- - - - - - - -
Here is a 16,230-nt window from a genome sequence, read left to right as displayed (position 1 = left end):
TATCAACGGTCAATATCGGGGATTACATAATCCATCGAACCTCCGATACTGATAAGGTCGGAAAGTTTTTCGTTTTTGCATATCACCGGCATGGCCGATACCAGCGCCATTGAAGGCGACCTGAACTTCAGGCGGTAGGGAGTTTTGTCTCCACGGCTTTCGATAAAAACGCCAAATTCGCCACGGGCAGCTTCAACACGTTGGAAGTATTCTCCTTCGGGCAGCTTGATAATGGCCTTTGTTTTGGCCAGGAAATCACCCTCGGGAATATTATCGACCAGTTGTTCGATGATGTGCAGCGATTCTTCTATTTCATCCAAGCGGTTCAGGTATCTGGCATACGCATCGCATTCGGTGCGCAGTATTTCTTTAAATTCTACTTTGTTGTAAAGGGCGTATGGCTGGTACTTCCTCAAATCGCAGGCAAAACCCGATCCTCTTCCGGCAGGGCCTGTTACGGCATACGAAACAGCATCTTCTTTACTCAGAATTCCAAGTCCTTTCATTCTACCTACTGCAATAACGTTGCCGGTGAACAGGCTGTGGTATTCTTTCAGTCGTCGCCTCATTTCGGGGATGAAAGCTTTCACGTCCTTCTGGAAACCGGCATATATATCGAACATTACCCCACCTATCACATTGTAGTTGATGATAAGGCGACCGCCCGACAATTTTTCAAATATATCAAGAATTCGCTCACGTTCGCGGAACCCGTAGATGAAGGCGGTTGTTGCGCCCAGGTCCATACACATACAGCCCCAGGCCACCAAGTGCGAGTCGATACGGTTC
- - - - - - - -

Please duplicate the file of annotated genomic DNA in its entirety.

Here is a 16,230-nt window from a genome sequence, read left to right as displayed (position 1 = left end):
TATCAACGGTCAATATCGGGGATTACATAATCCATCGAACCTCCGATACTGATAAGGTCGGAAAGTTTTTCGTTTTTGCATATCACCGGCATGGCCGATACCAGCGCCATTGAAGGCGACCTGAACTTCAGGCGGTAGGGAGTTTTGTCTCCACGGCTTTCGATAAAAACGCCAAATTCGCCACGGGCAGCTTCAACACGTTGGAAGTATTCTCCTTCGGGCAGCTTGATAATGGCCTTTGTTTTGGCCAGGAAATCACCCTCGGGAATATTATCGACCAGTTGTTCGATGATGTGCAGCGATTCTTCTATTTCATCCAAGCGGTTCAGGTATCTGGCATACGCATCGCATTCGGTGCGCAGTATTTCTTTAAATTCTACTTTGTTGTAAAGGGCGTATGGCTGGTACTTCCTCAAATCGCAGGCAAAACCCGATCCTCTTCCGGCAGGGCCTGTTACGGCATACGAAACAGCATCTTCTTTACTCAGAATTCCAAGTCCTTTCATTCTACCTACTGCAATAACGTTGCCGGTGAACAGGCTGTGGTATTCTTTCAGTCGTCGCCTCATTTCGGGGATGAAAGCTTTCACGTCCTTCTGGAAACCGGCATATATATCGAACATTACCCCACCTATCACATTGTAGTTGATGATAAGGCGACCGCCCGACAATTTTTCAAATATATCAAGAATTCGCTCACGTTCGCGGAACCCGTAGATGAAGGCGGTTGTTGCGCCCAGGTCCATACACATACAGCCCCAGGCCACCAAGTGCGAGTCGATACGGTTC